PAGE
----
I love it when people take a well-known, fictional universe, and then imagine a dream or nightmare scenario that turns the whole thing on its head. When this sort of thing is done poorly, it rightfully draws the scorn of those who love said fictional universe. However, when it is done well it can be loads of fun.
This sort of thing happens most often in the wonderful world of comic books. The long-term, serial nature of comics makes them the best medium for asking, “Hey, what do you think would happen if [insert insane hypothetical situation]?” I have my own idea for a just such a situation, a whole story arc that imagines what Bruce Wayne would be like if his parents had lived. What would the ‘world’s greatest detective’ look like without all that misplaced rage, guilt and insane drive to repair what can’t be fixed. Yet, that is for another post.
One of the masters of the sort of imaginings mentioned above is Mr. Mark Millar. He brought us Superman: Red Son, wondering what the Man of Steel, and the world, would be like if Kal-El had landed in the U.S.S.R., instead of the United States. He brought us Civil War, in which the US government passes a law forcing all superheroes to present themselves for registration. Heroes take sides on the pro-reg and anti-reg sides, and all hell breaks loose.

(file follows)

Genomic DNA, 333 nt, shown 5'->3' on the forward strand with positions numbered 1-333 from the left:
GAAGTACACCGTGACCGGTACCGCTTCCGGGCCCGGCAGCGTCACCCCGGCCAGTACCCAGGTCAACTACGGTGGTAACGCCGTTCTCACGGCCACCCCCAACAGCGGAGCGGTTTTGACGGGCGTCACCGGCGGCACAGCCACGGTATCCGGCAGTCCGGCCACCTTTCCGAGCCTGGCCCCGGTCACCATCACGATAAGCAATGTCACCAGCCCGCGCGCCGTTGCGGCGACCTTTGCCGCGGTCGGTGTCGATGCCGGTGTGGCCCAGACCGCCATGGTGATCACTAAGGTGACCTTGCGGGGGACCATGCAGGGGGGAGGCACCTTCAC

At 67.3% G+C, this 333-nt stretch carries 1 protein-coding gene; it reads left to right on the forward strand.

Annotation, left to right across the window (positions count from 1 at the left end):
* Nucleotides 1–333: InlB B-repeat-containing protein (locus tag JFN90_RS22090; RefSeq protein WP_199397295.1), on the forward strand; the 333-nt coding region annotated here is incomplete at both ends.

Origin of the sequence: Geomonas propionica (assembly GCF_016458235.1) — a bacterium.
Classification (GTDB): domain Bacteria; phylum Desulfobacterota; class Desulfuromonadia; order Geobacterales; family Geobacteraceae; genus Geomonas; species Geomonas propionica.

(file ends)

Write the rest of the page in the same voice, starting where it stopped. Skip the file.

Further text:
Recently, thanks to the Seattle Public Library, I got my hands on a copy of the fairly recent, Wolverine: Old Man Logan. In this, we move two generations into the future. That is, two generations after the bad guys finally realized there are, like, 20 villains to every one superhero, joined together, and took over the world. We find Logan as a simple farmer and family man in California, or, what used to be California. He does nothing at all to set things right. Why? Well, you’ll just have to read the book to find out.
I can’t go into much more detail than that without ruining some enjoyable twists and plot developments. Suffice it to say, it’s a really fun read, albeit, a noticeably darker and more violent one than is often the case, provided by one of the best writers working today, tackling one of the best heroes comics has ever had to offer.